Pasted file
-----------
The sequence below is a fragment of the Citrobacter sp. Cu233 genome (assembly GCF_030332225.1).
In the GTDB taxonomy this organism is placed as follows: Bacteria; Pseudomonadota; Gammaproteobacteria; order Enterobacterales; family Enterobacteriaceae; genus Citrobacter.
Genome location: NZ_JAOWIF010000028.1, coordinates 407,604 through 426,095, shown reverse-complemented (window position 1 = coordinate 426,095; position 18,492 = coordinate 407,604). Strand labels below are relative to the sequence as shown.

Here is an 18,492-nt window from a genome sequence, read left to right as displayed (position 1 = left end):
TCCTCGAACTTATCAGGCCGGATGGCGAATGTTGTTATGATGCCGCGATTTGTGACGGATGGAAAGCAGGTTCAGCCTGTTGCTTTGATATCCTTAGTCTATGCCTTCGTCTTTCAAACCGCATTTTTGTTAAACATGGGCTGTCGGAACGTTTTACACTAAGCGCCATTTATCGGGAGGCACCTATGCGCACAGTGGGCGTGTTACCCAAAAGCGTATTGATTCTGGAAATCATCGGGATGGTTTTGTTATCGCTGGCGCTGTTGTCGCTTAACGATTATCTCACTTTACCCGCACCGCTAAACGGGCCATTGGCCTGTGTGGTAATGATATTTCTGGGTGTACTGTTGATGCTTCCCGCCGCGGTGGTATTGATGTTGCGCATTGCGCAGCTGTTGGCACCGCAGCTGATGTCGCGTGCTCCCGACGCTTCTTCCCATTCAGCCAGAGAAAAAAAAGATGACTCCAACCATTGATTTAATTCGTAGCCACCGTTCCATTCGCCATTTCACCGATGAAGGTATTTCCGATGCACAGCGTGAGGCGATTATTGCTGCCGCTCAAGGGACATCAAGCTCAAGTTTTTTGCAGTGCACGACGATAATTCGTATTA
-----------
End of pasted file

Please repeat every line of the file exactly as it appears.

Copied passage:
The sequence below is a fragment of the Citrobacter sp. Cu233 genome (assembly GCF_030332225.1).
In the GTDB taxonomy this organism is placed as follows: Bacteria; Pseudomonadota; Gammaproteobacteria; order Enterobacterales; family Enterobacteriaceae; genus Citrobacter.
Genome location: NZ_JAOWIF010000028.1, coordinates 407,604 through 426,095, shown reverse-complemented (window position 1 = coordinate 426,095; position 18,492 = coordinate 407,604). Strand labels below are relative to the sequence as shown.

Here is an 18,492-nt window from a genome sequence, read left to right as displayed (position 1 = left end):
TCCTCGAACTTATCAGGCCGGATGGCGAATGTTGTTATGATGCCGCGATTTGTGACGGATGGAAAGCAGGTTCAGCCTGTTGCTTTGATATCCTTAGTCTATGCCTTCGTCTTTCAAACCGCATTTTTGTTAAACATGGGCTGTCGGAACGTTTTACACTAAGCGCCATTTATCGGGAGGCACCTATGCGCACAGTGGGCGTGTTACCCAAAAGCGTATTGATTCTGGAAATCATCGGGATGGTTTTGTTATCGCTGGCGCTGTTGTCGCTTAACGATTATCTCACTTTACCCGCACCGCTAAACGGGCCATTGGCCTGTGTGGTAATGATATTTCTGGGTGTACTGTTGATGCTTCCCGCCGCGGTGGTATTGATGTTGCGCATTGCGCAGCTGTTGGCACCGCAGCTGATGTCGCGTGCTCCCGACGCTTCTTCCCATTCAGCCAGAGAAAAAAAAGATGACTCCAACCATTGATTTAATTCGTAGCCACCGTTCCATTCGCCATTTCACCGATGAAGGTATTTCCGATGCACAGCGTGAGGCGATTATTGCTGCCGCTCAAGGGACATCAAGCTCAAGTTTTTTGCAGTGCACGACGATAATTCGTATTA